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Last updateWed, 27 Dec 2017 12am

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Founding Fathers highlighted the odd, interesting and important “pursuit of happiness”

They are just three words, imprecise, to say the least, that close the second paragraph of the Declaration of Independence. This section of the declaration, perhaps the most memorable of the entire document, states «We hold these truths to be self-evident, that all men are created equal, that they are endowed by their Creator with certain unalienable Rights, that among these are Life, Liberty and the pursuit of Happiness.” It was remarkable enough for the Founding Fathers to declare the equality of mankind and the sanctity of natural rights, but its closing phrase did something that no government document had ever done, and that’s to state that the pursuit of individual happiness is a right of humankind. 


It’s a reference that doesn’t get the consideration it deserves. Consider the seriousness of the men who wrote it and the way they viewed self government: It deserves more thought. These words, contained in an already profound statement regarding individual rights, offer a unique insight into the minds and the vision of the Founding Fathers.
What makes this statement so unique was that happiness, perhaps one of the most challenging notions there is to explain, is up to the individual to define. It isn’t a government responsibility. But it was something every individual had a right to seek on his own. This kind of thinking is indicative of the Enlightenment, the period of awareness and learning that, at its height in the late 18th century, gave rise to such notions as republican government and natural rights. Happiness existed, but since it was changeable, and by its very nature highly unique to each individual, the only thing the government should do is to allow individuals to pursue that goal the best way they could.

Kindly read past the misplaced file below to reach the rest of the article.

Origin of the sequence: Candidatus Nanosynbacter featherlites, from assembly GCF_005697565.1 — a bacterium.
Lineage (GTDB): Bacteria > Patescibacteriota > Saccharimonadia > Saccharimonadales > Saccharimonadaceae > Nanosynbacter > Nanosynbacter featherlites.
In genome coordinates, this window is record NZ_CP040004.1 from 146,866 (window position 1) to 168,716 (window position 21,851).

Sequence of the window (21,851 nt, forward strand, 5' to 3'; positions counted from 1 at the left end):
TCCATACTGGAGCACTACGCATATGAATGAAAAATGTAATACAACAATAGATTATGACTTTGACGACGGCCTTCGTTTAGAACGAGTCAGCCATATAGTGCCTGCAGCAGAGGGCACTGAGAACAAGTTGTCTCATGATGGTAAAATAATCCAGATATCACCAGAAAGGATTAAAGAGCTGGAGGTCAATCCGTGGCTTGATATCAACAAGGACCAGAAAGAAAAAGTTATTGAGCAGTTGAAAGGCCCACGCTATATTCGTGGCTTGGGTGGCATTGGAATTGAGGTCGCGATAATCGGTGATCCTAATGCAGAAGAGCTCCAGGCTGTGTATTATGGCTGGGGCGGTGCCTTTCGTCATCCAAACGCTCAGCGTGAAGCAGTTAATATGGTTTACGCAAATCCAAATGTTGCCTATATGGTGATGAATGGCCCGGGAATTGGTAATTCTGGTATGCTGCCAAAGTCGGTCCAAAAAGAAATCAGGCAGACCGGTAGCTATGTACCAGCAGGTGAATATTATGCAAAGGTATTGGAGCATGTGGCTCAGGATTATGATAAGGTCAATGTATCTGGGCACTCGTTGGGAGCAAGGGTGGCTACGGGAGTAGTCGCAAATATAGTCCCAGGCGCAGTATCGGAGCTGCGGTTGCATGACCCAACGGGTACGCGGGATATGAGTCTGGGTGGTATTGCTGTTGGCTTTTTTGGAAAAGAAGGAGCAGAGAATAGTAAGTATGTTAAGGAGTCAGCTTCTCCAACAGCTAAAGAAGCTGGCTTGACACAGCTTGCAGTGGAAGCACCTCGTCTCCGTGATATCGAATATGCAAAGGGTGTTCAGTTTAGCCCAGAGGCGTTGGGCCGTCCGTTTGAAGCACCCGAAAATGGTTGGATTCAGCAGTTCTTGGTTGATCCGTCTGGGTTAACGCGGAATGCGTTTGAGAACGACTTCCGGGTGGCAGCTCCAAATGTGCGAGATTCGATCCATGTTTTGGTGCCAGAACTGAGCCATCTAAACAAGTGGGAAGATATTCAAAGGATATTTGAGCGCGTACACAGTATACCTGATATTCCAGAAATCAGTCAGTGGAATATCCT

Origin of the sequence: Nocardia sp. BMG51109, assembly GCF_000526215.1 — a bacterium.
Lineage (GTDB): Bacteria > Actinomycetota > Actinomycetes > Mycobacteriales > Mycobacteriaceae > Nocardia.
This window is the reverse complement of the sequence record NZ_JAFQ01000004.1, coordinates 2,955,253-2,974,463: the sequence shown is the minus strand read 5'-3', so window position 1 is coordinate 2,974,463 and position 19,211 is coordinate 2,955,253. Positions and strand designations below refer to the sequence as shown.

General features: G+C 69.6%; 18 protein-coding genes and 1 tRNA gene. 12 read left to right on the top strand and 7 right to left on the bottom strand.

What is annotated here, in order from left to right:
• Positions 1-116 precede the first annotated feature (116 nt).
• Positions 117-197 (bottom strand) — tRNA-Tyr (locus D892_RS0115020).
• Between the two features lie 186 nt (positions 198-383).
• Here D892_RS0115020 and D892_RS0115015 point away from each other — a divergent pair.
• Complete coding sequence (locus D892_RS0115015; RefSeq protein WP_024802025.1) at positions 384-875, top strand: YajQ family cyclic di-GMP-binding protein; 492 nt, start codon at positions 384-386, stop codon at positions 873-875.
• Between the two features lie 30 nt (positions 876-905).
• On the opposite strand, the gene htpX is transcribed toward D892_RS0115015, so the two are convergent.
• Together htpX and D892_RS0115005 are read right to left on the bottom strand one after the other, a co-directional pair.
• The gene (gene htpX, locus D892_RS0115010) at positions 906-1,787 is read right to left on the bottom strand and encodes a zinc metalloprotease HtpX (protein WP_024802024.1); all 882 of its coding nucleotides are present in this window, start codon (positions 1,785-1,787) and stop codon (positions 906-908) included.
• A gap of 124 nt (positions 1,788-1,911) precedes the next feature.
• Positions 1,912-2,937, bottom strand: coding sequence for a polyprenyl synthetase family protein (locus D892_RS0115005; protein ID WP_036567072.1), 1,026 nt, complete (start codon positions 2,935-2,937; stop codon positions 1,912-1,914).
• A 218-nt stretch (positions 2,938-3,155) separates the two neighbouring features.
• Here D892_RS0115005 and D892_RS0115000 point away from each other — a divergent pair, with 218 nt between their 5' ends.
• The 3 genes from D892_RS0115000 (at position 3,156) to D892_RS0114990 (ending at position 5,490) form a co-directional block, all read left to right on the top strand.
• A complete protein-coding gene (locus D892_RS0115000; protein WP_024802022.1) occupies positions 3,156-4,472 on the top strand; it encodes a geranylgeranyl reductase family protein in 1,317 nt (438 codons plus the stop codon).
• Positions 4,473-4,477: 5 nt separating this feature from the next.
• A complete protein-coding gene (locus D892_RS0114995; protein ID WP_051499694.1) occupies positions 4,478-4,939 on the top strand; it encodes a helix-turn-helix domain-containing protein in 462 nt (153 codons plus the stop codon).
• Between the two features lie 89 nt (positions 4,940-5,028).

It has been argued that the phrase was nothing more than a place holder. However, that’s unlikely. These men weren’t given to throw away phrases. While one of the earlier drafts had said, “life, liberty and property,” at Ben Franklin’s suggestion, and with the ready concurrence of the Declaration Committee’s two other members, Thomas Jefferson and John Adams, the phrase was changed to include “…the pursuit of happiness.” The Congress debated the declaration for two days. They made dozens of changes, but the reference to happiness remained as it was.
The Declaration of Independence, for all its fame, has no force of law. Many people are surprised at this, but it was not intended to be legislation. Rather, it is a statement of the principles behind the revolution. The Founding Fathers wanted to explain why the colonies were declaring independence. However, while that somewhat imprecise phrase about happiness may not have force of law, it has in the years since 1776, been used to support all sorts of causes where the rights of the individual are in conflict with prevailing notions of society or the law. Often, these three words in speeches on the floor of Congress, in Supreme Court decisions, and debates of all kinds, have helped carry the day in favor of individual rights. 
 Governments often attempt to try to tell us what will make us happy. However, the Founding Fathers would have readily reminded us that government can’t offer happiness. It simply isn’t possible. What’s more, when it tries, it usually fails. Aside from certain basic functions, sometimes the best course for any government to take in trying to assure the well-being of its citizens, and yes, our personal happiness, is to stay out of our way, and let each of us find it ourselves.
  It was a radical concept then, and for many, it still is today.

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